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Cytokines associated with pathology in the brain tissue of fatal malaria.

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Department of Tropical Pathology, Faculty of Tropical Medicine, Mahidol University, Bangkok, Thailand.


Cytoadherence of Plasmodium falciparum-infected erythrocytes to the brain microvascular endothelial cells is believed to be an important cause of circulatory blockage in cerebral malaria. Cytokines released during acute infection may activate brain endothelial cells leading to increased binding of infected erythrocytes in the brain and reduced cerebral blood flow. This effect may be direct and more potent with the tissue-localized cytokines in the brain. In order to establish this relationship, brain tissues of cerebral and noncerebral malaria were compared. The most prominent histopathologic changes in the brain included edema, neuronal degeneration, ring hemorrhage, and percentage of parasitized erythrocytes sequestration were observed in cerebral malaria. Immunohistochemical staining of the brain sections demonstrated that tissue-localized TNF-alpha, IFN-gamma, IL-I1B, and IL-10 were associated with the histopathology. However, IL-4 was the only cytokine presented at moderate level in the brain tissue of noncerebral malaria which histopathology was the least. No tissue-localized cytokine was observed in the brain of P. vivax infection or of the car accident control cases.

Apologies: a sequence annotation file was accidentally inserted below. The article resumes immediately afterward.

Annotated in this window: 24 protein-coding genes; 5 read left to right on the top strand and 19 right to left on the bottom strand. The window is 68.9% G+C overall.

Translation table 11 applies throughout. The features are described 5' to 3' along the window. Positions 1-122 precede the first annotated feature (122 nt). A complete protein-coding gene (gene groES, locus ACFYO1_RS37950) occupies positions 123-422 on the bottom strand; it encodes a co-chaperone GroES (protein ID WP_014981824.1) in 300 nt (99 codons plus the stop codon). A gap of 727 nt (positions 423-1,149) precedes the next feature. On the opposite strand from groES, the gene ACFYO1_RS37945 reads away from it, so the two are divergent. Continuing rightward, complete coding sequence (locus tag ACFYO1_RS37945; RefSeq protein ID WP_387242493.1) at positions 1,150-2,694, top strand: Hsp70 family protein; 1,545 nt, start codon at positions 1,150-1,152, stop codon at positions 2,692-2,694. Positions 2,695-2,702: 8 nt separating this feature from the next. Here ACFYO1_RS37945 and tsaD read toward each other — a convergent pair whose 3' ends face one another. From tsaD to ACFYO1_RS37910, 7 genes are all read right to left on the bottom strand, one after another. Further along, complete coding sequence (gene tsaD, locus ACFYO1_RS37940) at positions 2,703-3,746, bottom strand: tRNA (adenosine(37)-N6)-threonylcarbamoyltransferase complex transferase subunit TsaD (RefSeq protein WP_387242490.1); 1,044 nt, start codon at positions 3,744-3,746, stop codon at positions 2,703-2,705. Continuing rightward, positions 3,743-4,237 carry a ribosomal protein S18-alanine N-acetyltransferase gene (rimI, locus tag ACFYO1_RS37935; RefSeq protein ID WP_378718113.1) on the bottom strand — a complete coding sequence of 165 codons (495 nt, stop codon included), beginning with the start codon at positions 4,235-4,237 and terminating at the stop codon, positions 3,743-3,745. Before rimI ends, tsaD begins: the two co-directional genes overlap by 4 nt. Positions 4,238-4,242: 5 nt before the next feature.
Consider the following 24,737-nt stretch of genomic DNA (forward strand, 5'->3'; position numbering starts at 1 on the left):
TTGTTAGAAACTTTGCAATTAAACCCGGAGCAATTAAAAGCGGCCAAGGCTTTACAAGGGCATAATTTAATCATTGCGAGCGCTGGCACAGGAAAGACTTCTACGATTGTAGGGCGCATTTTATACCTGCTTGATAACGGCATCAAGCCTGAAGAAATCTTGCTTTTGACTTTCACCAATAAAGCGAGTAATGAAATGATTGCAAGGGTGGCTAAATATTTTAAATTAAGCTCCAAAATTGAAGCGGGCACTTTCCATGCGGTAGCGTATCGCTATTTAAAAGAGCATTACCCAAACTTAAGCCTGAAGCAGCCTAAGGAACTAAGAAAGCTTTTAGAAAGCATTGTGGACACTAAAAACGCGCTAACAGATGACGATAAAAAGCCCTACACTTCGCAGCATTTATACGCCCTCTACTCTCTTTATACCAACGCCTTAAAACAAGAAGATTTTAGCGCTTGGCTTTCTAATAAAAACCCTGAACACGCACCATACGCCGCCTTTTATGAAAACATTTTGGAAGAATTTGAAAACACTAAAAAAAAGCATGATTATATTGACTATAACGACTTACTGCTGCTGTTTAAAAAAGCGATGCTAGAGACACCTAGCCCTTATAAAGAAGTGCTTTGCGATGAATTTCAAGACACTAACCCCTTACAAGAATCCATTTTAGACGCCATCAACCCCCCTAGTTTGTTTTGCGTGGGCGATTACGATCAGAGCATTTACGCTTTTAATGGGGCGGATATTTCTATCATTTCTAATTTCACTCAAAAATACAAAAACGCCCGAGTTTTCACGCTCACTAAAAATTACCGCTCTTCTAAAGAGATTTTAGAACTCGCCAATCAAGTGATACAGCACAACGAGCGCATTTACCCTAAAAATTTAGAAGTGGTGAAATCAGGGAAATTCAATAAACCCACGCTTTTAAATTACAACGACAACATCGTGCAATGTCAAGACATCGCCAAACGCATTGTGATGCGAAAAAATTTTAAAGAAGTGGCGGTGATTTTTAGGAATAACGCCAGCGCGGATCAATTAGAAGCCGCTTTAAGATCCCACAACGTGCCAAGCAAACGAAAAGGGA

[Indexed for MEDLINE]

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